The adventure continues where the first two volumes leave off (see my review of those volumes, The Extraordinary Love Story of Aye Aye and Fedor and How Aye Aye Met Roibeard the Giraffe, in my October 7, 2013 posting on these pages). The story starts with Volume One--the lemur Aye Aye falls in love with Fedor the lion and they subsequently manage to liberate all the inhabitants in the zoo where Fedor is kept captive. They end up in the Musical Forest, a savanna-like ecosphere where all the animals create a jazz-jamming nirvana of sorts.
Like all Ms. Ordonez's volumes these are a special sort of stories. They do not talk down to children but instead illuminate important human ethical values at the same time as they cultivate an appreciation of endangered species, the diversity and beauty of wildlife and the importance of human creativity, especially of the musical kind. There is with the wisdom a strain of playful nonsense and humor that pulls the stories together. Very importantly Ms. Ordonez both writes and illustrates each volume. The images have a rough-hewn singularity that adds much to the experience.
So the new adventures each center around a memorable character. Volume Three introduces Licec, the brilliant black panther who spews his wisdom virtually non-stop to Aye Aye. Her special banana recording device captures it all until, overwhelmed by his loquacious overabundance, she must slip away to contemplate all that he represents.
Volume Four gives us Professor Teykp, an endangered leopard and a most prodigious trumpet sensation in the savanna, who captivates all with his magnificent jazz band the Hyperbrits, that includes Pytt the wild piggy banjoman, and Anit, the beautiful butterfly trombonist with a strong set of communicative antennae. Teykp has a loyal pet cockroach named Euricoty. And Teykp has a yearly winter party trick where he assembles all, then rubs a solution of his stomach that coaxes the burning bees to assemble and singe all the hair off of him! Aye Aye meets Teykp and is in awe of the knowledge he imparts to her. The Hyperbrits treat the Musical Forest residence to a fabulous jam and, well, you have to read the whole thing. It's all great fun yet of course there is more to it as well.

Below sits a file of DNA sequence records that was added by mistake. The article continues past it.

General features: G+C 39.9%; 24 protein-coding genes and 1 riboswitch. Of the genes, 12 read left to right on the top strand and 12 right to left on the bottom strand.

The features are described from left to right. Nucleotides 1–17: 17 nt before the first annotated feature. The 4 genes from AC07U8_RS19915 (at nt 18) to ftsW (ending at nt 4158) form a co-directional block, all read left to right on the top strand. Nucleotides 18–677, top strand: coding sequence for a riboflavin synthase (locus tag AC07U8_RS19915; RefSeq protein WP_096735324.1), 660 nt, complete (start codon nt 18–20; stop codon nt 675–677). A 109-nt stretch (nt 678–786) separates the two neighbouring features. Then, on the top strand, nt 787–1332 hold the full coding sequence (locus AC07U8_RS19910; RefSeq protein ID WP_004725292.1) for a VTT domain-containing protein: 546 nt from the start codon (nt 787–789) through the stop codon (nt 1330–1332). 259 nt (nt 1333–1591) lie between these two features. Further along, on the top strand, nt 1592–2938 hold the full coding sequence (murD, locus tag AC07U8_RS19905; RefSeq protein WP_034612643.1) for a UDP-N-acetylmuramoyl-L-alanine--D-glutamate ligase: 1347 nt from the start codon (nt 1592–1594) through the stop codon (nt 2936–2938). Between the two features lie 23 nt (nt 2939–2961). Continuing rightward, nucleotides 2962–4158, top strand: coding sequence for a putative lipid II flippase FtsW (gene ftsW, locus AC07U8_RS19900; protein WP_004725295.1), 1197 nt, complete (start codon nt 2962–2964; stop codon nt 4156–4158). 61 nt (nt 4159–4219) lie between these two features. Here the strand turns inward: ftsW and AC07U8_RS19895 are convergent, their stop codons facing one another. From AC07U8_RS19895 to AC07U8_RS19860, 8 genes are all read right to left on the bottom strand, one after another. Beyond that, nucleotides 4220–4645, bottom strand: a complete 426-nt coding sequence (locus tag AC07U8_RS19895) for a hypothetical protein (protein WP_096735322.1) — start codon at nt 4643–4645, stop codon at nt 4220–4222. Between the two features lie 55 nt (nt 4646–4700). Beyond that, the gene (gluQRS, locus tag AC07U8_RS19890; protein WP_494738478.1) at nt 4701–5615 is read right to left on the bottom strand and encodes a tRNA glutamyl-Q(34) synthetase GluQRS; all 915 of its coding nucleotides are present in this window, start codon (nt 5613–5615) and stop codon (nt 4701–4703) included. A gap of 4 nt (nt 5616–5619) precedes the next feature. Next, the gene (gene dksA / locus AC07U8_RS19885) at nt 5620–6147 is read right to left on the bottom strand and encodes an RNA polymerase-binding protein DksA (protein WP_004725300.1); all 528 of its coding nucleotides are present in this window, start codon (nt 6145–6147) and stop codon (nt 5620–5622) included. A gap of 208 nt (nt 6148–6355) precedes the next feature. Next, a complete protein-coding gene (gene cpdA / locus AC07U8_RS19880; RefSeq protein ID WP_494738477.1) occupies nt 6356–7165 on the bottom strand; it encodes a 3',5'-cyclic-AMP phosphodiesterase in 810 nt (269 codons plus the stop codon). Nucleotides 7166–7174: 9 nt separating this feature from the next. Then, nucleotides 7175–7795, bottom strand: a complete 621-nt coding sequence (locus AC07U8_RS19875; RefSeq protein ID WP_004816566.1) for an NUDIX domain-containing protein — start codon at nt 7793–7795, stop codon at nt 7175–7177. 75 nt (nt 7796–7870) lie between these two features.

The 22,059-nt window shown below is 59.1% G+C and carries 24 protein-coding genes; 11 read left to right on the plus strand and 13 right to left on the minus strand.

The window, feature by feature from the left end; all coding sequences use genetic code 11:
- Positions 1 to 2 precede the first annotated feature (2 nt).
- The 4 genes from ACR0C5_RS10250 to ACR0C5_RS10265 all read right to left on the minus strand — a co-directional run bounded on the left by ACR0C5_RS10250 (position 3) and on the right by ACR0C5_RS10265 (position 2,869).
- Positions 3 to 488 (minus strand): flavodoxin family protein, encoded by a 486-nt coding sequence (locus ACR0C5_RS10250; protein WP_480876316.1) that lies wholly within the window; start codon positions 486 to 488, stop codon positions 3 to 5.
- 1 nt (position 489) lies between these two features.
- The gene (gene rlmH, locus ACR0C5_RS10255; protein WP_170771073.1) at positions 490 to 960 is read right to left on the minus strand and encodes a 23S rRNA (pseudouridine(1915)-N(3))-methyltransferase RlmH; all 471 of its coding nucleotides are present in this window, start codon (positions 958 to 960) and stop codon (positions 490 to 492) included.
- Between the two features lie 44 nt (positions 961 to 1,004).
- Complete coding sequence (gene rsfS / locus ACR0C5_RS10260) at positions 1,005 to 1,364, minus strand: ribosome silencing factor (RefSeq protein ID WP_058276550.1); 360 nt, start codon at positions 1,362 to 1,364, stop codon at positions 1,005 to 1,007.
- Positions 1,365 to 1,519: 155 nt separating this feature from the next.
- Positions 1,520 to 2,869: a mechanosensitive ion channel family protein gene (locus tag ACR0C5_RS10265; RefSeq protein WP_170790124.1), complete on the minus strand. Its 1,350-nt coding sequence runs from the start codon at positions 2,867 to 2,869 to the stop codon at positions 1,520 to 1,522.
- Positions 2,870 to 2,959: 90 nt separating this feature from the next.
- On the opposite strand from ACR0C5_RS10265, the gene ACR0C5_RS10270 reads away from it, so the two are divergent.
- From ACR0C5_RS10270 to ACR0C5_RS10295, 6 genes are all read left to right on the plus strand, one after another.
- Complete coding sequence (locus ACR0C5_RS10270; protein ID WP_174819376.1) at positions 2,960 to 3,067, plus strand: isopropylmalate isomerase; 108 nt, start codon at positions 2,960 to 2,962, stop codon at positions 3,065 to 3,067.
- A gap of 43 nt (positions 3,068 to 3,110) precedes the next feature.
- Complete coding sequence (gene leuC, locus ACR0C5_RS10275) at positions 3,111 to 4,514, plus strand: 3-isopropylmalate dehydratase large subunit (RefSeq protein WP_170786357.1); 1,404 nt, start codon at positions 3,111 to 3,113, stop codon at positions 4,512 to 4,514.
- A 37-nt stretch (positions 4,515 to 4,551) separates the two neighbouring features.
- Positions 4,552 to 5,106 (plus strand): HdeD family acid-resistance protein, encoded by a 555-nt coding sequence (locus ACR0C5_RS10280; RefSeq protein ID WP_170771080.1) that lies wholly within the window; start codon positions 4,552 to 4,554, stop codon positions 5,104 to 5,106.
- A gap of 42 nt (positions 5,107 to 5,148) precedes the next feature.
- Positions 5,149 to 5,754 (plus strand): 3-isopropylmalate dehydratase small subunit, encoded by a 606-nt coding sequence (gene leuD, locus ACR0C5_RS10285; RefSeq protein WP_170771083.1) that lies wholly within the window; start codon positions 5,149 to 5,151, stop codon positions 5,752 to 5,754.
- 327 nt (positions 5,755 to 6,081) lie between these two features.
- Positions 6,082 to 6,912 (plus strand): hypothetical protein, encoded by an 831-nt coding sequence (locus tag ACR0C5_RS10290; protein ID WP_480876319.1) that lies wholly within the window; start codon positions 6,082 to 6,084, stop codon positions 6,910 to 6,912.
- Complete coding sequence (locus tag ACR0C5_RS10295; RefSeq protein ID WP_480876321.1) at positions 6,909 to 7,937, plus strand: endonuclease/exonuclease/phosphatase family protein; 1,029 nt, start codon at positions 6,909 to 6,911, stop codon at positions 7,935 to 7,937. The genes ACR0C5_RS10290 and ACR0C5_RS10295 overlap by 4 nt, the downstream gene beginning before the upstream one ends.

Volume Five gives us Sorley the Cheetah, a complex, haunted musical titan who gazes at the night sky and dreams that his music will reach the stars and all who dwell there. But Sorley is troubled by insecurity and an egocentricity that Roibeard the giraffe helps him overcome with a good bit of wise advice.
No summary quite captures the sort of zany but smart fun that awaits children and parents in the recounting. It's the sort of story-telling that smart kids will no doubt take to readily. These volumes continue the fun and dada wisdom in Ms. Ordonez's very inimitable way. Grab these for your young ones and you'll be giving them something to expand their imagination--and appreciate the treasure of life on earth and how precious it all truly is!
These volumes are just out on Amazon in book form and in the digital Kindle format. Go there and do a search to get the full info.
Please note in the interest of full disclosure that Ms. Ordonez's Ruby Flower Org also puts out my music on their CD label. This is not a factor in my review--because I would not have written it if I did not find the books captivating!
I understand that the complete series is now available in Spanish and French versions, for those so inclined.